Why get work experience?


In today’s competitive graduate labour market, and specifically in science-based roles, it’s increasingly important to gain work experience during undergraduate degrees. Many graduate scientists find it difficult to obtain work in labs, often because they lack the technical skills and experience to back up their strong theoretical knowledge.

In Highfliers’ ‘Graduate Market in 2019’ survey, over a third of the recruiters warned that “graduates who have had no previous work experience at all are unlikely to be successful during the selection process for their graduate programmes.” They noted that this was “irrespective of their academic achievements or the university they had attended.”

Safe to say that gaining work experience during your degree makes a BIG difference in securing a graduate job or a place on a Masters or PhD programme.

What counts as work experience?


Work experience can be a day spent shadowing a researcher in a lab, a 12-month industrial placement, or anything in between. Whether your experience is paid or voluntary, short or longterm, it all counts!  

What kind of work/industry can I gain experience in?


Science-based roles are becoming increasingly multidisciplinary, so your work could be as part of a team of other scientists, as well as commercial functions like marketing and sales. 

Here are some of the key sectors available - be flexible where you look:

What will I gain from work experience?


“We need people with interpersonal skills as strong as their science.”

Head of R&D Recruitment, GSK


Where to look for vacancies: 


Many organisations offer formal work experience to undergraduates (aiming them at second-year students onwards), which are advertised in the autumn term for the following summer. These are usually highly competitive, so do your research, put time into making a quality application, and apply early!

Here are some specifically lab-related websites to check for vacancies:

Search by location, type of work and register for jobs by email. Find information about a career in health.

Other ways to find work experience:


In addition to the lab-specific links above, there are many other scientific job boards and resources to check for lab-based opportunities and experience. See our guide “Scientists Seeking Employment”.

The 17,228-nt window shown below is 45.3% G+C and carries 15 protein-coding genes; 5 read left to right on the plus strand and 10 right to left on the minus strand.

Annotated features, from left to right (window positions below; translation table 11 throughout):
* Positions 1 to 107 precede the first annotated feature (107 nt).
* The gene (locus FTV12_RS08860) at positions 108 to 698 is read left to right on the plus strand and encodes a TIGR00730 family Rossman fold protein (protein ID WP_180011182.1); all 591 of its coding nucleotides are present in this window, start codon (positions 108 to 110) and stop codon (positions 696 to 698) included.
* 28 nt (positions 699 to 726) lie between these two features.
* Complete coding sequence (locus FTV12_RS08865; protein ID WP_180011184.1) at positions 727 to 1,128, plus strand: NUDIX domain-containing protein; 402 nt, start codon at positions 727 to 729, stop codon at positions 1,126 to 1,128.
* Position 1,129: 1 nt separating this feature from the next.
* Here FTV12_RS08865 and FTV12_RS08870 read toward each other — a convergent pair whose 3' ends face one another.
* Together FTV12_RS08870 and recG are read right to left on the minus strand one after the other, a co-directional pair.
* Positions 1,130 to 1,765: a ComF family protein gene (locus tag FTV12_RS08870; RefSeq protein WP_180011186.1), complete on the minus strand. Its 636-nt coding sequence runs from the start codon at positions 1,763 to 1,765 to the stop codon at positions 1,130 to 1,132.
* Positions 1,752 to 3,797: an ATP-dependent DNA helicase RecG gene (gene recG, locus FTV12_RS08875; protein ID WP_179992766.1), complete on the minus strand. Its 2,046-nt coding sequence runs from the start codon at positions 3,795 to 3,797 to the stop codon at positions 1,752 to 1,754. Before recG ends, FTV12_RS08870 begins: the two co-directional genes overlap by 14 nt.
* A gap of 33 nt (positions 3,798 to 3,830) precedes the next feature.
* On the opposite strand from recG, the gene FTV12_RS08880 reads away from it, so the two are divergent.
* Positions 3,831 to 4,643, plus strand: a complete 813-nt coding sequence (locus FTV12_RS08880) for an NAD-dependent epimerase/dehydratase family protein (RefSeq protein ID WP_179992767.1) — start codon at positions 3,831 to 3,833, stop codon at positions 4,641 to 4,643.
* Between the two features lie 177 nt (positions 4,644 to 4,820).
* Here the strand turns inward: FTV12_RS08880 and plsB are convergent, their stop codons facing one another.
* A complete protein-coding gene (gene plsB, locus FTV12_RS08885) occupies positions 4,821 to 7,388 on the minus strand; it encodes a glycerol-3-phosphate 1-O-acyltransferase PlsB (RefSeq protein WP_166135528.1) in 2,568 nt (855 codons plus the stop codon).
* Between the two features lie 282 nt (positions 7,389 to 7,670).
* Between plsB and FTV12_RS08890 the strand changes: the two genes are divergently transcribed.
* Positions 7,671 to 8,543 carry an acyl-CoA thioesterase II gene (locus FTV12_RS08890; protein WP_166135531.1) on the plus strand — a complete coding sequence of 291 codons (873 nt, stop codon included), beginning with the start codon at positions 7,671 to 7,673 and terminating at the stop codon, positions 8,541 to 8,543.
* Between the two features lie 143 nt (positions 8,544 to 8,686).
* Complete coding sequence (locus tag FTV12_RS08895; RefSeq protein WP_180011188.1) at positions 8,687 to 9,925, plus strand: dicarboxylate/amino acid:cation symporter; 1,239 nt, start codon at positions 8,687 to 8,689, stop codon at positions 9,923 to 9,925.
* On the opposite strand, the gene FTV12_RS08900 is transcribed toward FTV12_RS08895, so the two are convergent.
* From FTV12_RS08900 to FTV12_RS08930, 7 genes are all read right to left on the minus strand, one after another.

Where to research employers and industry:


Organisations might not have a good Google rank, meaning that good opportunities might be buried in the depths of the internet. Research employers to approach speculatively and keep up with industry news:

Top tip from LiCa Scientific Recruitment:


Keep an eye on newspapers and sites like LinkedIn, Twitter, and Google News, too –

“When you see ‘fund’, think ‘jobs’ - if money comes into a company, they're likely to be hiring.”
Examples include: Life Sciences Discovery Fund and Wales Life Sciences Investment Fund

 

Careers and Employability Service Support:

The Careers and Employability Service offers a range of support to Manchester Met students and graduates:


Detailed careers guides
: Access our full range of careers guides on our website.

Ask a Careers Question Online: Get online advice through My Career Hub, ask your question at any time and receive support via email. 

Careers Consultant Appointments: Book a 30 minute appointment to discuss preparation for upcoming teacher training interviews or review your performance with a Careers and Employability Consultant. 

Careers Events: Meet employers and enhance your employability by attending our workshops, employer events and careers fairs.

For more information visit www.mmu.ac.uk/careers.

·         In addition to the lab-specific links above, there are many other scientific job boards and resources to check for lab-based opportunities and experience. See our guide “Scientists Seeking Employment” at mmu.ac.uk/careers/guides.

 

Careers and Employability Support

We offer range of support services to Manchester Met students and graduates:


For more information visit mmu.ac.uk/careers